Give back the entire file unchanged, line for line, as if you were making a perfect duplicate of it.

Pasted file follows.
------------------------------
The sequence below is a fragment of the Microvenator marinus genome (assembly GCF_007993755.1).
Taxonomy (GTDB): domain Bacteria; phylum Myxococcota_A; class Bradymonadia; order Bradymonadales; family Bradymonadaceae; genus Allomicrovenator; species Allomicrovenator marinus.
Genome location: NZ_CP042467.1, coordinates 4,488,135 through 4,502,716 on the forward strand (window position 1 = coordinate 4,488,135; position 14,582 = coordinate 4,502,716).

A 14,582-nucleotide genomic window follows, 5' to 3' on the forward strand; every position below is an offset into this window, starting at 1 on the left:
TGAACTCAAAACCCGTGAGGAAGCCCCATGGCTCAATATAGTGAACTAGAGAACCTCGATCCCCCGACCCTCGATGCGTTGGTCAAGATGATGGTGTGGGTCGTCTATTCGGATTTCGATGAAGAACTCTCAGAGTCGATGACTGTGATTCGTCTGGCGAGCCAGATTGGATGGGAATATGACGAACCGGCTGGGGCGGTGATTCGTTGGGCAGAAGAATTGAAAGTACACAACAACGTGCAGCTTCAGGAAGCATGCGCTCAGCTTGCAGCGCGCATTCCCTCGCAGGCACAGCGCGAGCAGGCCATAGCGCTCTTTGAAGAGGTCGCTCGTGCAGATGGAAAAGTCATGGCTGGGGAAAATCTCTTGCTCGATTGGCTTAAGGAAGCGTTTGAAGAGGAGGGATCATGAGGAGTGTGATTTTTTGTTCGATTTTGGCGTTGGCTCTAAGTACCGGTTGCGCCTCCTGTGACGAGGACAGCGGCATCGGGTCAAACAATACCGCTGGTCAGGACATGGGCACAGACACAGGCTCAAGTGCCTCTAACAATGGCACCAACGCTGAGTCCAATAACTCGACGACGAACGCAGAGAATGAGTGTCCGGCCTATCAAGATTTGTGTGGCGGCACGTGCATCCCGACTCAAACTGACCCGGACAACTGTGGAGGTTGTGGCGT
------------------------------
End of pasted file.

The sequence below is a fragment of the Microvenator marinus genome (assembly GCF_007993755.1).
Taxonomy (GTDB): domain Bacteria; phylum Myxococcota_A; class Bradymonadia; order Bradymonadales; family Bradymonadaceae; genus Allomicrovenator; species Allomicrovenator marinus.
Genome location: NZ_CP042467.1, coordinates 4,488,135 through 4,502,716 on the forward strand (window position 1 = coordinate 4,488,135; position 14,582 = coordinate 4,502,716).

A 14,582-nucleotide genomic window follows, 5' to 3' on the forward strand; every position below is an offset into this window, starting at 1 on the left:
TGAACTCAAAACCCGTGAGGAAGCCCCATGGCTCAATATAGTGAACTAGAGAACCTCGATCCCCCGACCCTCGATGCGTTGGTCAAGATGATGGTGTGGGTCGTCTATTCGGATTTCGATGAAGAACTCTCAGAGTCGATGACTGTGATTCGTCTGGCGAGCCAGATTGGATGGGAATATGACGAACCGGCTGGGGCGGTGATTCGTTGGGCAGAAGAATTGAAAGTACACAACAACGTGCAGCTTCAGGAAGCATGCGCTCAGCTTGCAGCGCGCATTCCCTCGCAGGCACAGCGCGAGCAGGCCATAGCGCTCTTTGAAGAGGTCGCTCGTGCAGATGGAAAAGTCATGGCTGGGGAAAATCTCTTGCTCGATTGGCTTAAGGAAGCGTTTGAAGAGGAGGGATCATGAGGAGTGTGATTTTTTGTTCGATTTTGGCGTTGGCTCTAAGTACCGGTTGCGCCTCCTGTGACGAGGACAGCGGCATCGGGTCAAACAATACCGCTGGTCAGGACATGGGCACAGACACAGGCTCAAGTGCCTCTAACAATGGCACCAACGCTGAGTCCAATAACTCGACGACGAACGCAGAGAATGAGTGTCCGGCCTATCAAGATTTGTGTGGCGGCACGTGCATCCCGACTCAAACTGACCCGGACAACTGTGGAGGTTGTGGCGT